On December 4, Freedom House released its fifth annual "Freedom on the Net" report, a comprehensive study of internet freedom in 65 countries. The following are key developments surrounding Iran's internet freedom between May 2013 and May 2014.
Study finds #Iran has least amount of #Internet freedom; Iceland the most. http://t.co/qQpJYid0Zu via @mashable pic.twitter.com/uiyRchAANo— Fahimn (@fahimn) December 17, 2014
Iran ranked 156 out of 192 countries for internet speed and has the lowest average peak connection speed in the world. The new government promised to increase the average speed two-fold by the next year, and eight-fold by the end of President Rouhani’s first term.
Although the new administration has embraced social media, major platforms like Twitter and Facebook remain blocked and inaccessible to Iranian citizens.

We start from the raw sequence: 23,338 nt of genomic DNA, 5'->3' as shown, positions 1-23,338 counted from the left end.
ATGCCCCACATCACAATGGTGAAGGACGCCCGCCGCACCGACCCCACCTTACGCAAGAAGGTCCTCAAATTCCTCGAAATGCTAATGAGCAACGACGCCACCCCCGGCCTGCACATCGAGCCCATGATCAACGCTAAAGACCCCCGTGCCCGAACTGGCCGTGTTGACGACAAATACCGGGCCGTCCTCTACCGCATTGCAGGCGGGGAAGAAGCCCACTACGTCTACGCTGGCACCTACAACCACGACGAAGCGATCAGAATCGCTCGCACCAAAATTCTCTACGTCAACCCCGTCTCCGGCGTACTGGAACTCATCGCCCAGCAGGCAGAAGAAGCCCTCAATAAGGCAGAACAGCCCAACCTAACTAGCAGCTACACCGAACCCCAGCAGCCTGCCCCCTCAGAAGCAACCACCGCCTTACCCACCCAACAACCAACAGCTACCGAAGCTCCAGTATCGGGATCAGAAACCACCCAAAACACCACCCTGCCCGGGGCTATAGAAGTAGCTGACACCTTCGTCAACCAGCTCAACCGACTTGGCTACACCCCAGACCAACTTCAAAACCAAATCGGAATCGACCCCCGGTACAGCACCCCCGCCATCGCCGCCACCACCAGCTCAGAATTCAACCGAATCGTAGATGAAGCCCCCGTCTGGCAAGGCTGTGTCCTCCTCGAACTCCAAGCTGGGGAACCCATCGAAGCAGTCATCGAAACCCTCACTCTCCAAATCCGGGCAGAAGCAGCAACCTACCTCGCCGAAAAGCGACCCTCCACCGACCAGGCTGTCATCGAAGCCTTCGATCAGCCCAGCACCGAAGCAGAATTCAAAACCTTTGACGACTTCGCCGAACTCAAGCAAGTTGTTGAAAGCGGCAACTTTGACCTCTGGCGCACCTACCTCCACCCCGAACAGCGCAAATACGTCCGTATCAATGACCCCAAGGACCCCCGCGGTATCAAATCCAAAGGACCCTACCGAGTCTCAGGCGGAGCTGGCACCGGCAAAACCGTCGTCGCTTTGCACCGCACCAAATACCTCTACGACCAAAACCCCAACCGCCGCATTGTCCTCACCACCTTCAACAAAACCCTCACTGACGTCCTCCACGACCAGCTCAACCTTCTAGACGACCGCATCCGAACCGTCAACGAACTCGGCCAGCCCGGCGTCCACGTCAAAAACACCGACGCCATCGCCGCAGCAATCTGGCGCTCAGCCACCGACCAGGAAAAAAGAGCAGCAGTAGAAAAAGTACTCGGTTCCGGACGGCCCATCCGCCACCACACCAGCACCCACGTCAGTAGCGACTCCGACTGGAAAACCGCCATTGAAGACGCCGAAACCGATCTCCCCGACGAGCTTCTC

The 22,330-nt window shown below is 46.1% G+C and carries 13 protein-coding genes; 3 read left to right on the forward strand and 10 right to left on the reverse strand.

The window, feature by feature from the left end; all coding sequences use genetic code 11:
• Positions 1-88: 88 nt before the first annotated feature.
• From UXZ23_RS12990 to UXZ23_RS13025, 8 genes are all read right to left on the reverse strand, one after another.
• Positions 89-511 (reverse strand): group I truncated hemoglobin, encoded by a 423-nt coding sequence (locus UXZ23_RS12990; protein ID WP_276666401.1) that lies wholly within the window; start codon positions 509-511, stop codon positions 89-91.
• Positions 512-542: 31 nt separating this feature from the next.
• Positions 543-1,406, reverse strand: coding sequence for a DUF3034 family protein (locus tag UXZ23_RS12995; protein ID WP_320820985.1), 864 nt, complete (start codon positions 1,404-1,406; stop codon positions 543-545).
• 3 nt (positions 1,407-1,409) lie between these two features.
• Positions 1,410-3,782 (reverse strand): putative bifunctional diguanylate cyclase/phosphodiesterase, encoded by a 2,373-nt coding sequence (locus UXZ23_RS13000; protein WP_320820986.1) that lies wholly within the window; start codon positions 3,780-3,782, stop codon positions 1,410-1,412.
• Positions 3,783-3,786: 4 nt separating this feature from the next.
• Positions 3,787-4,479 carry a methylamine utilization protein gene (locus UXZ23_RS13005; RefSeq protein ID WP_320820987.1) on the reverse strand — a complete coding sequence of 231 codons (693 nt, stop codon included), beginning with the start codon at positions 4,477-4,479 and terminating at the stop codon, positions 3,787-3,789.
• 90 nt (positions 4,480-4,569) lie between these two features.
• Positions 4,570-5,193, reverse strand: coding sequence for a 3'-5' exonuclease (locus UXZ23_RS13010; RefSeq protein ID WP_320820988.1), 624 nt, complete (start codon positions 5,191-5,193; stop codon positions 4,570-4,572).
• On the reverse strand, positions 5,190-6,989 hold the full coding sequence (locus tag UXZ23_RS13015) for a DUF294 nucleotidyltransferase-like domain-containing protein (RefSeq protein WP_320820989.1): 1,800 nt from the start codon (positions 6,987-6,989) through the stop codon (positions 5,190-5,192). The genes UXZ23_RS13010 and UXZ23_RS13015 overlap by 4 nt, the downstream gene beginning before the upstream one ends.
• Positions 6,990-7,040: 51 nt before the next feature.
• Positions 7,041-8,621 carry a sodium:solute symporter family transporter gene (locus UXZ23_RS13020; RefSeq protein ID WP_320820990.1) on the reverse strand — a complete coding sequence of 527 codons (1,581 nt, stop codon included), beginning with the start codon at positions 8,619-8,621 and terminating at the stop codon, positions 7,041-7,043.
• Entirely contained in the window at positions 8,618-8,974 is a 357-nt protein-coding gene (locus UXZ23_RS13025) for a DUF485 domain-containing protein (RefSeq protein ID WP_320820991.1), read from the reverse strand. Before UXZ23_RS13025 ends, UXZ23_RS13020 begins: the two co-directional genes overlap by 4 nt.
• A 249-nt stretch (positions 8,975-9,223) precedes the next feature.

While the election of Rouhani has resulted in enthusiasm, including a mild decrease in self-censorship online, significant constraints on speech and access to information remain present. Censorship was particularly heavy in the lead-up to the June 2013 presidential election, and Sunni-linked sites have come under target as regional sectarian tensions continue to enflame.
Six Iranians were arrested for producing and appearing in a YouTube video entitled “Happy in Tehran,” featuring men and women dancing together, without headscarves, in a similar fashion to hundreds of homemade videos from around the world that mimic the “Happy” music video by popular American musician Pharrell Williams.
Although there were no documented cases of deaths this year, Iranians continue to be receive lengthy prison terms for their online activities. Tech bloggers in Kerman, contributors to a Sufi website, and Facebook page administrators were jailed for up to 20 years.
Click here for the full report